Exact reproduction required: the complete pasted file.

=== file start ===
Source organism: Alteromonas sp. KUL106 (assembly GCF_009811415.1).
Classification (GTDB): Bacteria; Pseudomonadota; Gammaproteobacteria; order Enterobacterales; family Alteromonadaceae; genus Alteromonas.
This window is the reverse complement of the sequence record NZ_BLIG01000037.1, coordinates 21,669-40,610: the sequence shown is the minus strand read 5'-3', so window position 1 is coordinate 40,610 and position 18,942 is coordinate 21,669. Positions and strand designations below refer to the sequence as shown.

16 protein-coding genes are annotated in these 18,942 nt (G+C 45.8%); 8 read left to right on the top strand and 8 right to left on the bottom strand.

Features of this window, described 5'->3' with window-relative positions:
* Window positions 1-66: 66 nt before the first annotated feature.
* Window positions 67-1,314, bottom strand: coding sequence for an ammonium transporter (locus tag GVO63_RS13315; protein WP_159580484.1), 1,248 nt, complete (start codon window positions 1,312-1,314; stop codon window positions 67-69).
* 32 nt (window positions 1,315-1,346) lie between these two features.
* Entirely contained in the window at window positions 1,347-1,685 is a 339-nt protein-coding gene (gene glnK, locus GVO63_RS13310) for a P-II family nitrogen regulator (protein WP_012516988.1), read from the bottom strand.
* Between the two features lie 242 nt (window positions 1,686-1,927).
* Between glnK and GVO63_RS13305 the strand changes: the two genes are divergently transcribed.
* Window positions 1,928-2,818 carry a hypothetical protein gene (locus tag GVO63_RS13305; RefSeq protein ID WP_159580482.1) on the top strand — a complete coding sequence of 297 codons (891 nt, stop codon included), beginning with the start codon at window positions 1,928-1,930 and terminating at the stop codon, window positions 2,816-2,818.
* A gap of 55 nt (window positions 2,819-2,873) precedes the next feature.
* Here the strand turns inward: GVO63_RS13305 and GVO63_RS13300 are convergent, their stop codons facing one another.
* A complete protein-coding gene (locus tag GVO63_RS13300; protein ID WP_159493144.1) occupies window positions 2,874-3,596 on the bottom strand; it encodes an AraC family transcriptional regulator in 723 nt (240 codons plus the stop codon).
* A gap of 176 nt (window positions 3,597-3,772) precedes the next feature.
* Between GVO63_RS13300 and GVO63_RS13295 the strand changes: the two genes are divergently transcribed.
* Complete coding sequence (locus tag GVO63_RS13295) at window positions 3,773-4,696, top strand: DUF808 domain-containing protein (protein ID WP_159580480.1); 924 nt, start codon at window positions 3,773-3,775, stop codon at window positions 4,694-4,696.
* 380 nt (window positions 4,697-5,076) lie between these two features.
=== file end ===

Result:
Source organism: Alteromonas sp. KUL106 (assembly GCF_009811415.1).
Classification (GTDB): Bacteria; Pseudomonadota; Gammaproteobacteria; order Enterobacterales; family Alteromonadaceae; genus Alteromonas.
This window is the reverse complement of the sequence record NZ_BLIG01000037.1, coordinates 21,669-40,610: the sequence shown is the minus strand read 5'-3', so window position 1 is coordinate 40,610 and position 18,942 is coordinate 21,669. Positions and strand designations below refer to the sequence as shown.

16 protein-coding genes are annotated in these 18,942 nt (G+C 45.8%); 8 read left to right on the top strand and 8 right to left on the bottom strand.

Features of this window, described 5'->3' with window-relative positions:
* Window positions 1-66: 66 nt before the first annotated feature.
* Window positions 67-1,314, bottom strand: coding sequence for an ammonium transporter (locus tag GVO63_RS13315; protein WP_159580484.1), 1,248 nt, complete (start codon window positions 1,312-1,314; stop codon window positions 67-69).
* 32 nt (window positions 1,315-1,346) lie between these two features.
* Entirely contained in the window at window positions 1,347-1,685 is a 339-nt protein-coding gene (gene glnK, locus GVO63_RS13310) for a P-II family nitrogen regulator (protein WP_012516988.1), read from the bottom strand.
* Between the two features lie 242 nt (window positions 1,686-1,927).
* Between glnK and GVO63_RS13305 the strand changes: the two genes are divergently transcribed.
* Window positions 1,928-2,818 carry a hypothetical protein gene (locus tag GVO63_RS13305; RefSeq protein ID WP_159580482.1) on the top strand — a complete coding sequence of 297 codons (891 nt, stop codon included), beginning with the start codon at window positions 1,928-1,930 and terminating at the stop codon, window positions 2,816-2,818.
* A gap of 55 nt (window positions 2,819-2,873) precedes the next feature.
* Here the strand turns inward: GVO63_RS13305 and GVO63_RS13300 are convergent, their stop codons facing one another.
* A complete protein-coding gene (locus tag GVO63_RS13300; protein ID WP_159493144.1) occupies window positions 2,874-3,596 on the bottom strand; it encodes an AraC family transcriptional regulator in 723 nt (240 codons plus the stop codon).
* A gap of 176 nt (window positions 3,597-3,772) precedes the next feature.
* Between GVO63_RS13300 and GVO63_RS13295 the strand changes: the two genes are divergently transcribed.
* Complete coding sequence (locus tag GVO63_RS13295) at window positions 3,773-4,696, top strand: DUF808 domain-containing protein (protein ID WP_159580480.1); 924 nt, start codon at window positions 3,773-3,775, stop codon at window positions 4,694-4,696.
* 380 nt (window positions 4,697-5,076) lie between these two features.